Title: Why We Can’t Sleep: Women’s New Middle Crisis
Author: Ada Calhoun
Date Read: February 2, 2020
This book came highly recommended and I scrambled to get it in my Amazon cart. It did not disappoint. All Gen X women: a must read!
The quote that opens the Introduction to her book sums it up pretty succinctly:
You come to this place, midlife. You don’t know how you got here, but suddenly you’re staring fifty in the face. When you turn and look back down the years, you glimpse the ghosts of other lives you might have led. All your houses are haunted by the person you might have been.
Hilary Mantel, Giving Up the Ghost
Today’s middle-aged women belong to Generation X and the end of the Baby Boom. Gen X birth years are identified as those born between 1965 to 1980. For the longest time, Gen Xers have struggled most with what really defined us as a generation. Douglas Coupland popularized the moniker in his book of the same name, but we have been pretty much been the ignored “middle child”– overshadowed by our Baby Boomer parents and the younger Millineials we babysat.
Calhoun writes that: ” Generation X women tend to marry in our late twenties, thirties, forties, or not at all; to have our first children in our thirties or forties, or never. We’re the first women raised from birth hearing the tired cliche “having it all” — then discovered as adults that it is very hard to have even some of it.” (p. 5-6)
Because so many of our generation delayed marriage and children into their thirties and forties– we also find ourselves caring for parents in decline at the same time we are caring for little children; and asking for raises and ‘leaning in’ at work. Fused with this stress is a hormonal tumult and the mood swings of menopause. And in a cruel twist, the symptoms of hormonal fluctuation are exacerbated by stress, while the symptoms in turn raise stress levels! At the same time, we are inundated by breaking news alerts, social media feeds that show us how awesome everyone else’s life is, increased work obligations, phone calls to return, texts to send, and emails to write. “Our lives can begin to feel like the latter seconds of a game of Tetris, where the descending pieces pile up faster and faster.” (Calhoun, 20).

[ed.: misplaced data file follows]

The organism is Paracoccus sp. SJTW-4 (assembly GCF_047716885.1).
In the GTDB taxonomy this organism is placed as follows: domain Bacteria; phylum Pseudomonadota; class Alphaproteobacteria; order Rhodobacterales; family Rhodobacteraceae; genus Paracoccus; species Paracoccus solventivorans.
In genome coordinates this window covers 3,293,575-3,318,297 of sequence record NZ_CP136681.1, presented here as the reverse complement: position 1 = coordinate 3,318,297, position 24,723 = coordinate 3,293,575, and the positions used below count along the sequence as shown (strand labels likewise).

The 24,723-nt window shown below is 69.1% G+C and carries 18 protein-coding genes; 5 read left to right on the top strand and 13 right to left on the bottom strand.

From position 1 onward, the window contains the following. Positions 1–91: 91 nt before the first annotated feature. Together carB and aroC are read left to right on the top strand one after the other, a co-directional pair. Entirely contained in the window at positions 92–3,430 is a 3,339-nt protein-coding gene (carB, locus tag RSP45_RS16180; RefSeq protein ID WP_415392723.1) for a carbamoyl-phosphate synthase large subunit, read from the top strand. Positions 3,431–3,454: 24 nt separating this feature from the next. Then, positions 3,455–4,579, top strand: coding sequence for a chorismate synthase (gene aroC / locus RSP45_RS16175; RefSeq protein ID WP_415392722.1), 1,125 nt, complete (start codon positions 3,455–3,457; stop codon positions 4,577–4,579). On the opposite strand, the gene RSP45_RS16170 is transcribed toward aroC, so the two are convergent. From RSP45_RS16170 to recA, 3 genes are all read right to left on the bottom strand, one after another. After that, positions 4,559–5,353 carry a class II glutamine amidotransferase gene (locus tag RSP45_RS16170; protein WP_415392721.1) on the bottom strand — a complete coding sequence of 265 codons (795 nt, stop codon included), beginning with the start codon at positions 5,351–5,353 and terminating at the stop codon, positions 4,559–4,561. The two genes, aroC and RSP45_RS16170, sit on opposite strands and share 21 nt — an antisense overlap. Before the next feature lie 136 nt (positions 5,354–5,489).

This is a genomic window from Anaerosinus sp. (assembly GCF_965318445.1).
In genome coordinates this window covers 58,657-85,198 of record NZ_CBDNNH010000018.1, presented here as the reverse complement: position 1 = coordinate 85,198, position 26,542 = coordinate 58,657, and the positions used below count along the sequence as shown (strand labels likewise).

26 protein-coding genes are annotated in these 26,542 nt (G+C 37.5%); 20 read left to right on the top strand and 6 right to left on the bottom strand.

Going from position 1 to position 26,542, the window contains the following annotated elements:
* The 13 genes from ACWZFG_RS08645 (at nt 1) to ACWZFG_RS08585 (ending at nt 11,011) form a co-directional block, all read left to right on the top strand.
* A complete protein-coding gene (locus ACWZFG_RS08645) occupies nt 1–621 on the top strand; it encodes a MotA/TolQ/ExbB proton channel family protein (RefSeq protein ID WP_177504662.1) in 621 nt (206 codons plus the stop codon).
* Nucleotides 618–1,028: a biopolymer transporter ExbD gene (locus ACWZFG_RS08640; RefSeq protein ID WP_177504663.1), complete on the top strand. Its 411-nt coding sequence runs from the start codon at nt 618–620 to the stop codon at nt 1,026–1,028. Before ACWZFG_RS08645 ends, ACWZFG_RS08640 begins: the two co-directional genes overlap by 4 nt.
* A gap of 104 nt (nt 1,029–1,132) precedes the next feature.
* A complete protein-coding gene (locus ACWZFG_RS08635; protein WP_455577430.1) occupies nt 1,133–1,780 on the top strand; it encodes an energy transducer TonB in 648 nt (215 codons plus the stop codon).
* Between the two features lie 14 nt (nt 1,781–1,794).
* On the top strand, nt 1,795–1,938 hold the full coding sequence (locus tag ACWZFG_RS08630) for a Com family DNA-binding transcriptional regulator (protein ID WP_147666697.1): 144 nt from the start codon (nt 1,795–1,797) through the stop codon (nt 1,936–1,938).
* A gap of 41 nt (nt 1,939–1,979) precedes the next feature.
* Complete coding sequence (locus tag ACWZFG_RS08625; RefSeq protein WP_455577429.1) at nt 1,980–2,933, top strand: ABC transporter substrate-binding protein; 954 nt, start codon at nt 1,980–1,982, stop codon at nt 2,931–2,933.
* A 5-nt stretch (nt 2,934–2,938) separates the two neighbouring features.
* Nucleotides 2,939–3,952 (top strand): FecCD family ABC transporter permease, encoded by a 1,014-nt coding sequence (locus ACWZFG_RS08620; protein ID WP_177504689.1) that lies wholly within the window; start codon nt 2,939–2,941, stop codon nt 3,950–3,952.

So, yeah– women are facing a midlife crisis. We have it all: marriages, kids, careers, homes… but we are stressed about having it all. We have sky-high expectations for ourselves and as a generation we are also exhausted, terrified about money, and overwhelmed.
Calhoun provides an excellent analysis of this midlife crisis– one in which I know my cohort will see themselves in. As difficult as it was to face some of it, it was also a relief to know that I was not alone– and that many women feel very much the same. It is yet another book that opens up the conversation for women to support one another– to share experiences and to rally around as we push through midlife stronger with a tribe that will reassure us and empower us.
The family reunites to mark the important event of their daughter and sister, Sarah Drummond, about to launch in to space. The Drummond family then haphazardly reveal their multitude of psychoses to everyone around them as they count the days to take off at Cape Caneveral.
They stumble through kidnapping, blackmail, gunplay, and black market negotiations; but even as their lives spin wildly off their axis– we also see the tender relationships, the humanity, and kindness of these flawed characters as they mend and repair and build each other up.
The Drummonds are psychotic– but their madness is a foundation for deep love and compassion as they handle the real issues of our time.